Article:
From denial to acceptance: Getting doctors behind performance data

As the Center for Medicare & Medicaid Services prepares to enhance its Physician Compare website to include quality of care information, practices across the country are getting ready to share data on the care of their Medicare patients or face penalties come 2015.

Publicly reporting performance measurement data is something we have been doing for the past seven years with 16 communities across the country as part of the Robert Wood Johnson Foundation’s Aligning Forces for Quality initiative. These communities publish reports about the quality of care physicians provide so that the information can be used by everyone who gets, gives, and pays for care.

What we have seen in our work with physicians as we report data on their performance is something akin to watching someone go through the stages of grief. Physicians are initially a little defensive. They feel that their decisions when treating patients are nuanced, and can’t be judged by objective measures. Then, they deny the results, and often question the validity of the data itself. But gradually there is acceptance. They come to see that the data from measuring and reporting is a useful tool that can be used to help improve the care they provide day in and day out to patients. It is at that point when we see real potential to improve the quality of care.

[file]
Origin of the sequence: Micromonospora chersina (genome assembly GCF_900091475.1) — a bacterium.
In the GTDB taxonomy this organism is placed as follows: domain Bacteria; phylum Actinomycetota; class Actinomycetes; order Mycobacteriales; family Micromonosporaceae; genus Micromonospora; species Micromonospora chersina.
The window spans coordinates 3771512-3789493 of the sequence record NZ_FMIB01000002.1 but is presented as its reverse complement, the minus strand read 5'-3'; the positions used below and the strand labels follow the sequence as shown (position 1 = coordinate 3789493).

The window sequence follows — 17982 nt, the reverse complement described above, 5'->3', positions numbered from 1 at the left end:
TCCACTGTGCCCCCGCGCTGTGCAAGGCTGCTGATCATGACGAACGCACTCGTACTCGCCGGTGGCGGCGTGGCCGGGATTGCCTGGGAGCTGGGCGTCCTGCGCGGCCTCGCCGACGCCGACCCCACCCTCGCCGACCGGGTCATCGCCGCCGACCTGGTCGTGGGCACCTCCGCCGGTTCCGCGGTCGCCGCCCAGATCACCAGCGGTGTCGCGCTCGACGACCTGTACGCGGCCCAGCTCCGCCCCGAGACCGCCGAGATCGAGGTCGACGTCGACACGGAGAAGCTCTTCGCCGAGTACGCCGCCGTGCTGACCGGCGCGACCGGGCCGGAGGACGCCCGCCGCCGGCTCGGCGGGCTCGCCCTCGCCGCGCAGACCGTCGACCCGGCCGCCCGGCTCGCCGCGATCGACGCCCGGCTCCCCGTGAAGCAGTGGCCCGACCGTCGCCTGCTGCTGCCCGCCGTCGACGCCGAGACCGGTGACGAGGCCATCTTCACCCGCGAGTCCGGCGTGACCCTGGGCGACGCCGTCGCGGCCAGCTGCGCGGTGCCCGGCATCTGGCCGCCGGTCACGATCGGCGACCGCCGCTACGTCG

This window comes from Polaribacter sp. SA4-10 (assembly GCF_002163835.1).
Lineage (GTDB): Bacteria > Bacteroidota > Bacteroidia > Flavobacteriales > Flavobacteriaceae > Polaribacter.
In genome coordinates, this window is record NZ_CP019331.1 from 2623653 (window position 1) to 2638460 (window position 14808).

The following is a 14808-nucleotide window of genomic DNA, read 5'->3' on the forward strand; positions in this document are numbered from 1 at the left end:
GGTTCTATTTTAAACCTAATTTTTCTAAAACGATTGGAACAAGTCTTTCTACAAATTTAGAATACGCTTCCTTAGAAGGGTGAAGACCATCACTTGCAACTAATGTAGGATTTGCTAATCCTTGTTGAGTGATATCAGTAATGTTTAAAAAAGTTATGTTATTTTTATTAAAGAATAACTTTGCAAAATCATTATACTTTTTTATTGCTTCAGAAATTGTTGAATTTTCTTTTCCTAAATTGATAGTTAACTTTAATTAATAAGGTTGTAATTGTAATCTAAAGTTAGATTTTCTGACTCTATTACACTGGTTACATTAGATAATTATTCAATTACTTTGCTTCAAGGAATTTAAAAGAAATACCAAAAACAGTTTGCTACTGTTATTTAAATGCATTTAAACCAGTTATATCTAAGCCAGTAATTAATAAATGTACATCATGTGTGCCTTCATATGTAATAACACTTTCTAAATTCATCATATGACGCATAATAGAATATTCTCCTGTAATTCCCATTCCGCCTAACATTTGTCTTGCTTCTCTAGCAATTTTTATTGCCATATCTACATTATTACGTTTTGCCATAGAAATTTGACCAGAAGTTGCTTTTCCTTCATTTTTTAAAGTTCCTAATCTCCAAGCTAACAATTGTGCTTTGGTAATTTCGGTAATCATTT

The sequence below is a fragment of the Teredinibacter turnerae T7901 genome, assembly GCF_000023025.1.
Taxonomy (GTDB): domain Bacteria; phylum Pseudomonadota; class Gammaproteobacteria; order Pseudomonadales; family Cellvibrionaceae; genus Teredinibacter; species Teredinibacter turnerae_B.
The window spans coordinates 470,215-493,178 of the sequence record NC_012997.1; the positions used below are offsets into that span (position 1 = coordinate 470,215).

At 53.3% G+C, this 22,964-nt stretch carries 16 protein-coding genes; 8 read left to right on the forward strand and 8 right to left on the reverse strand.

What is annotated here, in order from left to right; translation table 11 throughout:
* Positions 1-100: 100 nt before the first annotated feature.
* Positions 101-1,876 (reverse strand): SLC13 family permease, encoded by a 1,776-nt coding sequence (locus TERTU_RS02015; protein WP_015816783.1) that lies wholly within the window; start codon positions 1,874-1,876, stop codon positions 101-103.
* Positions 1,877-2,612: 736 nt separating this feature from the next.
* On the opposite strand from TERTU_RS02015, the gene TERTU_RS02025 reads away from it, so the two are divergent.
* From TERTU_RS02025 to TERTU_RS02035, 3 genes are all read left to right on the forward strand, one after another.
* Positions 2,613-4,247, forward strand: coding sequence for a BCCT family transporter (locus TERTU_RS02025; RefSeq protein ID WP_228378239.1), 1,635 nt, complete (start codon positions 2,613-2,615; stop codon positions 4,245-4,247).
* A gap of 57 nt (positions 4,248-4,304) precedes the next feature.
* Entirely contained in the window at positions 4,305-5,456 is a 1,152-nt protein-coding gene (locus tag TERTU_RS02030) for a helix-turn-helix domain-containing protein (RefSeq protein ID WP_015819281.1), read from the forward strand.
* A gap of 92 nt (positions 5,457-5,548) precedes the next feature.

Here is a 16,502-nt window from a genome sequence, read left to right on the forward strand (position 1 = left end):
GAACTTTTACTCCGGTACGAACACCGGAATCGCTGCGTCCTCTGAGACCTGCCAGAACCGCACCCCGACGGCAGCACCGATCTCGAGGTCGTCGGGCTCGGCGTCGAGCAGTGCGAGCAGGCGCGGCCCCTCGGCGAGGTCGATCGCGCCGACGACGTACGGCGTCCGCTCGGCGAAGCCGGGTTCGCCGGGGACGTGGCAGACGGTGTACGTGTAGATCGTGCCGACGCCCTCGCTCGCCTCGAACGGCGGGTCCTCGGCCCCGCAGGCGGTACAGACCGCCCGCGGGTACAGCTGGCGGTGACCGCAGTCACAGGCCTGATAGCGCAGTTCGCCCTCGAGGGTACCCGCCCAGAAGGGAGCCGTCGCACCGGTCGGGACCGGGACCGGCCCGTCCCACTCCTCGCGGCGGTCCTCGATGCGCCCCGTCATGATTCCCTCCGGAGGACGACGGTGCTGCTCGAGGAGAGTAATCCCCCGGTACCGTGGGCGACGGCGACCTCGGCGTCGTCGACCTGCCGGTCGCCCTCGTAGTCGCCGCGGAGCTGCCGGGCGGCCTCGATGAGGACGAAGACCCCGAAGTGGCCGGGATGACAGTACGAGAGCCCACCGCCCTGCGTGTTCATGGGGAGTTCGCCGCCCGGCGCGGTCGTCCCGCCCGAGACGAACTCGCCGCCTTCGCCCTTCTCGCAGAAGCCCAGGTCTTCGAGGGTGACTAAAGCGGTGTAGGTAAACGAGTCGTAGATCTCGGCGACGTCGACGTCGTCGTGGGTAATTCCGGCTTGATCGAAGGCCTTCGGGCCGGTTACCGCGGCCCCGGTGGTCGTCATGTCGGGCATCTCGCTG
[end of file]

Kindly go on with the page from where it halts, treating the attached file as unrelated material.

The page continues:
The road to acceptance is not an easy one, and physicians tend to have conflicting perspectives on publicly available performance information. Some of us see value in learning how practices compare to national or local benchmarks to see where they can make improvements. But there is also concern whether the information that is reported is an accurate portrayal of the medical practice, or if the data is meaningful to patients.

We’ve learned that motivating and engaging physicians are key factors in getting to the acceptance stage. In Wisconsin, when the Wisconsin Collaborative for Healthcare Quality began reporting performance data about its member practices, they were motivated to raise their game so they could be identified as a top performer and stay off the bottom rungs of the ladder. Practices improved performance on every one of the 14 reported ambulatory care measures, with the greatest improvements in diabetes-related measures.

The Health Collaborative in Cincinnati worked with its physician leadership group to engage physicians around data on diabetes care by providing group learning sessions and one-on-one coaching to the physicians. This resulted in a 7 percent increase in the number of primary care providers meeting the average rate of five key diabetes measures in the first year of the program.

In Cleveland, when Better Health Greater Cleveland reviewed its data on pneumonia vaccination among diabetes patients, it noticed that the MetroHealth System had the best performance. The alliance asked MetroHealth to share best practices with other systems so they could match the interventions. Vaccination rates in practices across northeast Ohio climbed from 70 to 82 percent in three years.

These improvements would have not been possible without transparent performance data. Public reporting of performance is not about playing gotcha. Rather, it is data that can make a difference. As we prepare for the Physician Compare enhancements, we hope the lessons we’ve learned can be brought to scale and that doctors will see the true value in performance measurement and reporting.

Robert Graham is national program director, Aligning Forces for Quality.

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